News // June 02, 2014

Suicide Prevention Top Priority for Military and Veteran Communities

On the morning of May 30, 2014, 90 people gathered at the Jacobs Center Art Gallery for the San Diego County Suicide Prevention Council (SPC) 3rd Annual Faith Breakfast.  This year’s meeting focused on the evolving needs and challenges of the military population on every level, including mental and spiritual well-being. 

Suicide is a major concern in the San Diego veterans’ community.  According to the San Diego Veterans Affairs 2013 Suicide Data, there were 42 suicide completions and 159 suicide attempts among veterans.  Among suicide attempts, the common diagnosis was major depression (54%), followed by Posttraumatic Stress Disorder (36%), substance use disorder (33%), bipolar disorder (12%), and anxiety disorders other than Posttraumatic Stress Disorder (11%).  The majority of suicides were among older veterans.

During the welcoming remarks, Dr. Piedad Garcia, Assistant Deputy Director at the County of San Diego’s Health and Human Services Agency-Behavioral Health Services Division, emphasized how County services are working with faith communities as a cornerstone of support for military and veteran communities.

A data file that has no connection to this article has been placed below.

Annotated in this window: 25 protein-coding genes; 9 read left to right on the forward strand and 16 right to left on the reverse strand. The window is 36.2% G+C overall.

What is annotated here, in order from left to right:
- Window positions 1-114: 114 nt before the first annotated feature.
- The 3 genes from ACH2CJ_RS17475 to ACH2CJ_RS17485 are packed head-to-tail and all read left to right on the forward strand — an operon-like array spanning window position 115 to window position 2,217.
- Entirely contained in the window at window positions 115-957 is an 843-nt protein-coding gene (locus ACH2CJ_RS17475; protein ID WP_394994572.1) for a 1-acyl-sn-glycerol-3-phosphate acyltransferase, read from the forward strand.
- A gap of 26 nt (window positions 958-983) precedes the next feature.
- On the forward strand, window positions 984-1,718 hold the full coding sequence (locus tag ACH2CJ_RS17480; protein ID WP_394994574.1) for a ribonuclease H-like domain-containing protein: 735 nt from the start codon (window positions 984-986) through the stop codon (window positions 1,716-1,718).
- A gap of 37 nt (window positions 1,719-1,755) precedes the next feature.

“Mental Health Systems Courage to Call is committed to providing services to address the needs of the military population,” said Garcia. “The Faith-Based Initiative and Veteran Services will continue to expand and the County is dedicated to the success of these services.”

Rev. Susan Gregg-Shroeder, founder of Mental Health Ministries, delivered an inspirational keynote address.  She shared her personal journey with depression and how she was determined to make a difference by educating faith leaders about mental illness.  And a diverse panel consisting of Dr. Nancy Dietsch, CPE Supervisor, VA San Diego Healthcare System; Paul Armstrong, MCCES Chaplain, U.S. Navy; Giovanny Penate, Marine Corps Veteran, Veteran Village of San Diego; and Liz Snell, Founder of Military Spouses of Strength, talked about how their faith community helped them, what resources they also used outside the church, and ideas and inspiration for a faith community to create their own support system and programs.  Following the panel, attendees had a rich discussion on takeaways from the event and action steps to better serve military community members.

The event was sponsored by the San Diego County Suicide Prevention Council’s Faith Outreach Subcommittee, formed to provide resources and education to San Diego County Faith Organizations interested in suicide prevention and information about mental health illness.  This group meets on the 3rd Wednesday of each month from 10:00 am - 12:00 pm.  To learn more about the Faith Outreach Subcommittee, email Elizabeth Vaughan.